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BULGARIAN EMIGRANTS.

carry her off to

practising some of the few tunes with which she was acquainted. “ I will teach her another kind of Mazourka,” said he : prison; she shall learn Mazourkas there.” It is reported, (though we trust falsely,) that, with puerile anger, worthy of a Nero, he once ordered a little bull-finch to be destroyed for piping this favorite air which it had been taught. No Polish gentleman is allowed to retain a fowling-piece, even to indulge his favorite sport; whilst any petty Russian officer may enter his house, command his cellar, - if house or cellar be spared, - and treat him with every species of insolence. Should the boiling blood of the Pole burst the valve of prudence under the high pressure of such indignities, he is denounced, and Siberia or death may be his portion.

Nor is the conduct of Russia blameless towards others who fall into her hands. During the war with Turkey many of the Bulgarians were persuaded to revolt against their own government, and were offered an asylum in the dominions of the czar. Accordingly, some thousands were induced to leave home and to take ship for Odessa, where numerous vessels deposited their living freight. An expectation had been raised that, previous to

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their arrival, arrangements would be made for their support and protection; but nothing had been done. No one was prepared to inform them where they should go or what they should do. A Russian winter set in, and inultitudes perished of hunger, cold, and fatigue. At length, the survivors were dispatched into the interior, and suffered to depend on what little subsistence they could glean from the poor inhabitants of the steppe, only less destitute than themselves, till summer supplied them with crops, the result of their own labor. Many entreated to be allowed to return to their country ; but having once placed themselves under Russian protection, they and their descendants were doomed to be Russians.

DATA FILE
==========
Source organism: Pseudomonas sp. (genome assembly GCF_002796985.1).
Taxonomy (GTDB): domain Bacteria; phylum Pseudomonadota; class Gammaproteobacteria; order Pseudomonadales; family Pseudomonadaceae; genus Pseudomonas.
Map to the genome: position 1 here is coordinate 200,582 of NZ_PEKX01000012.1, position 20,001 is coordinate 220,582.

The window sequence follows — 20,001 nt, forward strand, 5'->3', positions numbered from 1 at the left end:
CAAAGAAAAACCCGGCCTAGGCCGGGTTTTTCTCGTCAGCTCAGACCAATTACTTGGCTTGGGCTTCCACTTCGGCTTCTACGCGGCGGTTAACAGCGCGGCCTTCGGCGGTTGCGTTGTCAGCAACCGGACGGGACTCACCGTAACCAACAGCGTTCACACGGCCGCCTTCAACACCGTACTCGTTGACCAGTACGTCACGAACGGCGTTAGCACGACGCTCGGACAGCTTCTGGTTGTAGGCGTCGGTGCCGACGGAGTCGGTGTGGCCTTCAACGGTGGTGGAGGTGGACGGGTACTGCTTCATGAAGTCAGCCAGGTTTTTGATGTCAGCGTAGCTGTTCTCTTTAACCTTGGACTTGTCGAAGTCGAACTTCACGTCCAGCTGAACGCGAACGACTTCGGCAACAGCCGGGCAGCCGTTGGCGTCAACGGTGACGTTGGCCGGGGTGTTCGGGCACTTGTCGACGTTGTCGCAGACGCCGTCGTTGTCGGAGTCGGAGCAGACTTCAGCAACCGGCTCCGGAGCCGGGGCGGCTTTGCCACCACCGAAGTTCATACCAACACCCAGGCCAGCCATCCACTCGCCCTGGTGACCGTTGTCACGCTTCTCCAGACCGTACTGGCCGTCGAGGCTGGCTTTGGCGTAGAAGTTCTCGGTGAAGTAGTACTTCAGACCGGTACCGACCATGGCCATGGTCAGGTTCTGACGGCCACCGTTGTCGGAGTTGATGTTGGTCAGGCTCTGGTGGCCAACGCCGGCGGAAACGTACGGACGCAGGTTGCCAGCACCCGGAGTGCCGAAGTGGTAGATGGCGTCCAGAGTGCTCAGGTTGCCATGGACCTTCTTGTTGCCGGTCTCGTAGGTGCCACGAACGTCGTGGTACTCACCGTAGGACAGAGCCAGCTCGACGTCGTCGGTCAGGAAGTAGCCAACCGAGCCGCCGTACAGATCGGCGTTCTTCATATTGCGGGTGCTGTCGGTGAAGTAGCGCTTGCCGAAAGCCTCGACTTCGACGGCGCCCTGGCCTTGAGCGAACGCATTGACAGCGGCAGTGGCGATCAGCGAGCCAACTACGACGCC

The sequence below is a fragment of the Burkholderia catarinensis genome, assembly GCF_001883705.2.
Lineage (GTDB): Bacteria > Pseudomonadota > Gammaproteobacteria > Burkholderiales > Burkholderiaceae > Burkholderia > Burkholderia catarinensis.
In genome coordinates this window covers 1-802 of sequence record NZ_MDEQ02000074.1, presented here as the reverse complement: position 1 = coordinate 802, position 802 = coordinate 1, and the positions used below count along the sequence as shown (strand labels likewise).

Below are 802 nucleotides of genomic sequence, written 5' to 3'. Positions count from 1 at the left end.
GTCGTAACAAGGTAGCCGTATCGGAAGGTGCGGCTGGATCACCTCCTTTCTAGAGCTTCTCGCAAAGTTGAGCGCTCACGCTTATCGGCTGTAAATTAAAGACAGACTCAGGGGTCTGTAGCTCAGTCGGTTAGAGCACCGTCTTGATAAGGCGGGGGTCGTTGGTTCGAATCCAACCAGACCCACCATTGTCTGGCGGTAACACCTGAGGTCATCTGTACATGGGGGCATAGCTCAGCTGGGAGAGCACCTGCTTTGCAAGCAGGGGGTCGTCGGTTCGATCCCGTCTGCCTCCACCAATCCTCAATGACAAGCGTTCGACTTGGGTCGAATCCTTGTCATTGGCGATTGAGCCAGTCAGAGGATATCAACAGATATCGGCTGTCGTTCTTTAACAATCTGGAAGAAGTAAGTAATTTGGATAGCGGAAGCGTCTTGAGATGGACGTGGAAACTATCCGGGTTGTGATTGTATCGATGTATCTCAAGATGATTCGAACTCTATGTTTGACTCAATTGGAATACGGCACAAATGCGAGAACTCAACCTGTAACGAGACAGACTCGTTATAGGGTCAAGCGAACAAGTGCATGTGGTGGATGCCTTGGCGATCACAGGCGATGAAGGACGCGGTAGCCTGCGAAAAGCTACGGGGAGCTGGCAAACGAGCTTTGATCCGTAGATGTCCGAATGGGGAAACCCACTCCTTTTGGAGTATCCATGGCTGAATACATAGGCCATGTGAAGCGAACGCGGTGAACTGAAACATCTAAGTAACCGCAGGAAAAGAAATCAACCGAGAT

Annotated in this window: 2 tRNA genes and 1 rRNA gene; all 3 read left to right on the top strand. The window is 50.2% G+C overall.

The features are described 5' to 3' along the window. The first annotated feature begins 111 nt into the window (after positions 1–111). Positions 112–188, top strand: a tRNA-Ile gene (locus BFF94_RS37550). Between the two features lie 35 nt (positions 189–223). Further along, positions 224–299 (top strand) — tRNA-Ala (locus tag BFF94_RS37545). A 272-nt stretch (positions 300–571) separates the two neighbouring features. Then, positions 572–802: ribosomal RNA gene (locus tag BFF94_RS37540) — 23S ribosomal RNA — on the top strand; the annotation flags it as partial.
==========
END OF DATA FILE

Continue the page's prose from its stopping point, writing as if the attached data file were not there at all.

The system under which the seigneurs and serfs are connected very much resembles the feudal, to all the evils of which it is subject; but the Russian noble is kind, and excess of anger is not his characteristic; so that his slave fares better than that of the Spaniard or Portuguese. Wretched as is the serf's condition, if estimated by our ideas of happiness, it is less so in reality, because he sees and knows no other. His master is raised too far above him to excite jealousy or ambition; and between them there is no third class :

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so long as he can satisfy the cravings of nature, he wishes for nothing more: devoid of forethought, he has no anxiety for the future; the stripe inflicted one moment is forgotten the next, and not dreaded for the following; and when old or disabled, he is supported by his lord, and serves to swell the train of his attendants in the city, where each decrepit slave contributes to form a class of idle and dissolute dependents. Still, the case of the Russian peasant is a hard one: the noble is extravagant and therefore poor; and his steward is ordered to drain all he can out of the serfs, who are consequently oppressed. They either pay a certain abrok, or rent, according to their average gains, or else the seigneur is entitled to their labor during three days in the week: these services may be required at any time, and the serf's own crop may be rotting on the ground while he is working for his master; or his task may be appointed at the distance of a day's journey from his house, and the hours spent on the road are not carried to his credit; or rain may interfere with his threshing, which is always executed in the open air, and thus another day is lost. As an appendage to the soil, he cannot legally be alienated from it; yet the law is often evaded. He may be beaten